I had a lot of fun at the Quebec Writers’ Federation summer picnic the other day. The QWF brings together authors, poets, screenwriters, science writers and graduate students in creative writing. Many of the members have moved to Montreal from British Columbia, Illinois, Ireland and other places – all attracted by the unique character and creativity of Montreal.
One question came up over spinach fritters (and by the way, they were delicious). What was the most challenging thing I ever had to write?
I thought right away of Robber Baron, my unauthorized biography of newspaper magnate Conrad Black. In 2007, my publisher, ECW Press, sent me five times to Chicago, for a few days at a time, to attend Black’s criminal trial for fraud and obstruction of justice. Lord Black of Crossharbour had always seen himself as a master strategist. He had even given me long interviews, waxing poetic about his intimate understanding of power – he admired Machiavelli’s “the end justifies the means”, Darwin’s “survival of the fittest” and Spengler’s “world historical figures” capable of reversing the decline of the West. Black liked to equate himself with powerful men, from kings to popes and prime ministers.
But here he was in US criminal court, where federal prosecutors stood a 95% chance of getting a conviction. Black spent most of his time huddling with his lawyers and scowling at the jury. He had decided not to testify. Some journalists were rooting for him; others were dead against; a few journalists (particularly the ones from Toronto) were annoyed with me, since I knew Black, and they didn’t. I was careful to keep a respectful distance from one and all. I was constantly invited to go outside the Dirksen Federal Building (the courthouse) to give TV interviews on the street. Some TV hosts blew up at me on air, for maintaining the presumption of innocence. Determining Black’s fate was up to the jury – not to me.
One day towards the end of the trial, I asked Black about that drink we were going to have. He invited me to the Ritz-Carlton Hotel at the end of the day. He turned up in a beige suit, egg-blue Oxford cloth shirt and gold tie. He had the bitter, exhausted eyes of a warrior. “Today is the fiftieth anniversary of Maurice Duplessis’s fifth electoral triumph of June 20, 1957… So we agree that this is off the record – until after the verdict?”
Black gave me his view of the criminal trial: he was just about to recover his position, ramping up a counter-attack, suing for billions. He seemed to be inside a narcissistic bubble. He asked me what the experts were saying … the journalists … plus any other people I might have canvassed.
I gave a maybe-this-maybe-that answer. “The people I know haven’t really been following the case closely,” I said. “They say the prosecution has tried to throw many charges against you, hoping some will stick. I feel some of the charges are, on the face of it, speculative, whereas four or five others are more damaging….”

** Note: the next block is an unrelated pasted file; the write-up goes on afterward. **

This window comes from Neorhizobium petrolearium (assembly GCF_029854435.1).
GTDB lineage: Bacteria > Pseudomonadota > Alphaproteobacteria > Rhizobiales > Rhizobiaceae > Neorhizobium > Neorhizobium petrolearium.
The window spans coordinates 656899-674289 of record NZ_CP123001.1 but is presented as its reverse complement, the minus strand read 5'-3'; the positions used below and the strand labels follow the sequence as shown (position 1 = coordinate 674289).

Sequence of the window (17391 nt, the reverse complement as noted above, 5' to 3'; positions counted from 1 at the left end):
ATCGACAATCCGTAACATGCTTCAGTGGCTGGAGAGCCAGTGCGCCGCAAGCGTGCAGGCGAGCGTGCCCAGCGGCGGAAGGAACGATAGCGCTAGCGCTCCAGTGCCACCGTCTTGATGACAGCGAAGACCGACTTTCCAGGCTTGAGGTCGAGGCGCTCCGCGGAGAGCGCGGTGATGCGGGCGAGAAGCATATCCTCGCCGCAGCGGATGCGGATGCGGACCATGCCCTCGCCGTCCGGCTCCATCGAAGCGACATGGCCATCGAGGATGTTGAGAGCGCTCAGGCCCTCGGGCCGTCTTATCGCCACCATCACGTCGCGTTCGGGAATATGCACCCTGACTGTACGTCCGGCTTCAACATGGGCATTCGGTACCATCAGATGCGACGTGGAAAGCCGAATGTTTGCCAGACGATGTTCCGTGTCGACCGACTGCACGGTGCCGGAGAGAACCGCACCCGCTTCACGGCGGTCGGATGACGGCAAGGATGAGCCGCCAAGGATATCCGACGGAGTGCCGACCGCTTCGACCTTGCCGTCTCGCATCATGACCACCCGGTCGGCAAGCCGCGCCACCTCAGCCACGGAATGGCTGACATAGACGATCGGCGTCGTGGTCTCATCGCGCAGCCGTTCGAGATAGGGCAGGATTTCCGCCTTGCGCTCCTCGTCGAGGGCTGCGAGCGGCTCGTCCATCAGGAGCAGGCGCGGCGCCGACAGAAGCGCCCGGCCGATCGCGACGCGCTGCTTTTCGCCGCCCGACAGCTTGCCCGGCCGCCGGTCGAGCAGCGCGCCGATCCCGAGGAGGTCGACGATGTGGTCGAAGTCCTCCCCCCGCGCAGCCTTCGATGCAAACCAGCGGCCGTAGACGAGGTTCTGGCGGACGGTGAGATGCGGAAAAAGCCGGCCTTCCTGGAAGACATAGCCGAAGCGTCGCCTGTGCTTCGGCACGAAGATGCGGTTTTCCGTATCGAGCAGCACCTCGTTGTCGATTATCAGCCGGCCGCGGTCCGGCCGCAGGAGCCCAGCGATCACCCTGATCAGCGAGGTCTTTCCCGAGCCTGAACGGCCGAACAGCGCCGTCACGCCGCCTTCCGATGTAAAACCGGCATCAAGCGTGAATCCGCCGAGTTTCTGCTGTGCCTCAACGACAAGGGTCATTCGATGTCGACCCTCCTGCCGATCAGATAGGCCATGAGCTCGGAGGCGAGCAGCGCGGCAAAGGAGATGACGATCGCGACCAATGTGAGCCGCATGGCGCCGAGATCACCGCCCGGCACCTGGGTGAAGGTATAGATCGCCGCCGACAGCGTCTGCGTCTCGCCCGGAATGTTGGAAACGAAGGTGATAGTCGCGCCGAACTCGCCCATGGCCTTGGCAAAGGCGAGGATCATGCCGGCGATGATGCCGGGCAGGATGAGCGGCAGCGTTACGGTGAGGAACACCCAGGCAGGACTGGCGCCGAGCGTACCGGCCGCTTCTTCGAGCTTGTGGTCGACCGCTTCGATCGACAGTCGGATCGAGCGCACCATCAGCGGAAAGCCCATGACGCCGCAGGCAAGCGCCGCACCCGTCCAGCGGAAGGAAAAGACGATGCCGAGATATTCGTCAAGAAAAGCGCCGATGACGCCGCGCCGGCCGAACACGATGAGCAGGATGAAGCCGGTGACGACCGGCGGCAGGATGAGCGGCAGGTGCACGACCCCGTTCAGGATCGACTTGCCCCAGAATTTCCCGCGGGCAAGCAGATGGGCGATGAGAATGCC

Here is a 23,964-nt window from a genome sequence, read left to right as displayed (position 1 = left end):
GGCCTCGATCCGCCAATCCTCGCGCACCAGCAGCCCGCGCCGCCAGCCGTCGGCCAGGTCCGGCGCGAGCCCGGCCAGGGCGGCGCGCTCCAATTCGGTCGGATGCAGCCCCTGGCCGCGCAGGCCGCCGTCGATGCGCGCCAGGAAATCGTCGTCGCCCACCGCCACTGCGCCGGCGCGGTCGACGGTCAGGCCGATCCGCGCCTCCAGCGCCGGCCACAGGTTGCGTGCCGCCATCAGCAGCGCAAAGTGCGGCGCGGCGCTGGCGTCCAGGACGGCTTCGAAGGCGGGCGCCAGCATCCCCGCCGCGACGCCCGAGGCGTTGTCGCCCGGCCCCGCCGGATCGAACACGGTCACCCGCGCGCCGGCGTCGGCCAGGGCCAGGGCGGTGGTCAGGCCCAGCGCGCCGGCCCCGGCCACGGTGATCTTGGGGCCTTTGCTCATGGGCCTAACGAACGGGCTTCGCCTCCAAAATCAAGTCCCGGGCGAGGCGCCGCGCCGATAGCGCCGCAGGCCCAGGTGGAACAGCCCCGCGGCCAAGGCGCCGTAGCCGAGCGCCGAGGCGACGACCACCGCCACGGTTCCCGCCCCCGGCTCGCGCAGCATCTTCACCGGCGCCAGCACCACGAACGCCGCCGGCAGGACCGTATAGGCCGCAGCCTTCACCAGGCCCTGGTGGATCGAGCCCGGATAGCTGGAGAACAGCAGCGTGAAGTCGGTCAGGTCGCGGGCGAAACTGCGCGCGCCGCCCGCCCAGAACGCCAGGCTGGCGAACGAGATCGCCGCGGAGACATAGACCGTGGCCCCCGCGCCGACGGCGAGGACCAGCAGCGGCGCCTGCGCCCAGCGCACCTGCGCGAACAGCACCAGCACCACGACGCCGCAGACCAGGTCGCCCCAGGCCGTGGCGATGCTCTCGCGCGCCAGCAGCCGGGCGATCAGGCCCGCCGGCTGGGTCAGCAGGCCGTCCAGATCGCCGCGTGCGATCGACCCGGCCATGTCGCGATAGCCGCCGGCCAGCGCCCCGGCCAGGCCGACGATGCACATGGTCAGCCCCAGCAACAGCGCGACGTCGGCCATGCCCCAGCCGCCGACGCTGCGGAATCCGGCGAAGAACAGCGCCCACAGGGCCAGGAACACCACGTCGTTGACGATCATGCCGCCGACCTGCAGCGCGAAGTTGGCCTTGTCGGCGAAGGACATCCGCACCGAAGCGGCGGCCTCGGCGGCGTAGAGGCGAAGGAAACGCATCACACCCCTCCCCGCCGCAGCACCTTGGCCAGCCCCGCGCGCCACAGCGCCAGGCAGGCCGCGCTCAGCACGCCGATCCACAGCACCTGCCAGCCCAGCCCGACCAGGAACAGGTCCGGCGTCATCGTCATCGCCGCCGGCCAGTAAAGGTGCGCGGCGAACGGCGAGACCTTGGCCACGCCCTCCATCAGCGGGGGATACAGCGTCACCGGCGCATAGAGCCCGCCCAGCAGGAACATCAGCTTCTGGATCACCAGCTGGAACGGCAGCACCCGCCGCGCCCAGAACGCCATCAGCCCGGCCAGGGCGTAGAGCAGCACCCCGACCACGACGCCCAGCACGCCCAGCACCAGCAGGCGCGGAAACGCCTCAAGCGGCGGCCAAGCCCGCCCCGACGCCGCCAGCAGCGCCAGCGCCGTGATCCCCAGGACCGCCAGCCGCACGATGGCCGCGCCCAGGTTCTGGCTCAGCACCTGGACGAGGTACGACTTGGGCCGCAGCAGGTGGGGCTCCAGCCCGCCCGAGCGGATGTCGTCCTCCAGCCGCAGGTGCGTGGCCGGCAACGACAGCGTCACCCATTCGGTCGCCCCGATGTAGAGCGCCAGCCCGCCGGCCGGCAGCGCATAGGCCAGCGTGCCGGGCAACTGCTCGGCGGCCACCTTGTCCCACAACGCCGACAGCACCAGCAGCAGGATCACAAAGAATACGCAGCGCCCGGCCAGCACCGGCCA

As he sipped his Chardonnay, I pictured him in a tiny prison cell, 8 feet by 9 feet, with a fellow inmate not of his own choosing, in an endless network of cells arrayed like a beehive, with no ceilings, and security cameras maintaining a thousand convicted thieves and drug traffickers under 24-hour surveillance. How would someone so proud of being a multi-millionaire manage in such a harsh environment? According to Rupert Murdoch, Black had once even been a billionaire.
Just before we said good-bye at the Ritz-Carlton, I had a frog in my throat. I had got to know Black over the last five years. I didn’t remember him ever taking responsibility for his actions – it was always someone else’s fault – but I couldn’t just walk away. “I wanted to say I regret all these things that have happened,” I said, measuring my words. “It must have been a terrible experience. We will have to wait and see the outcome. I admire the way your children have supported you.”
At these words, Black’s expression changed. I could almost hear him snarling like a tiger behind the bars of his cage. He must have felt I was predicting his conviction.
Well, he was convicted twenty-three days later, and was eventually incarcerated at Coleman low-security penitentiary in Florida. While researching a report for CTV, I learned that another inmate at Coleman Low was Danny Leo, acting boss of the Genovese crime family, the biggest of New York’s five Mafia families. A man like Danny Leo would still be powerful behind bars, and could offer inmates protection … for a price.
My biography came out three months after the conviction, in English and French. Radio-Canada’s all-news channel RDI later asked me to take a TV crew to Florida, to interview Black at Coleman Low, now that he was Inmate #18330-424. I thought about it, then quietly declined the offer. What could I possibly ask him? What could he possibly answer? Why kick a man when he was down?
Writing about delusions is like finding your way out of a labyrinth.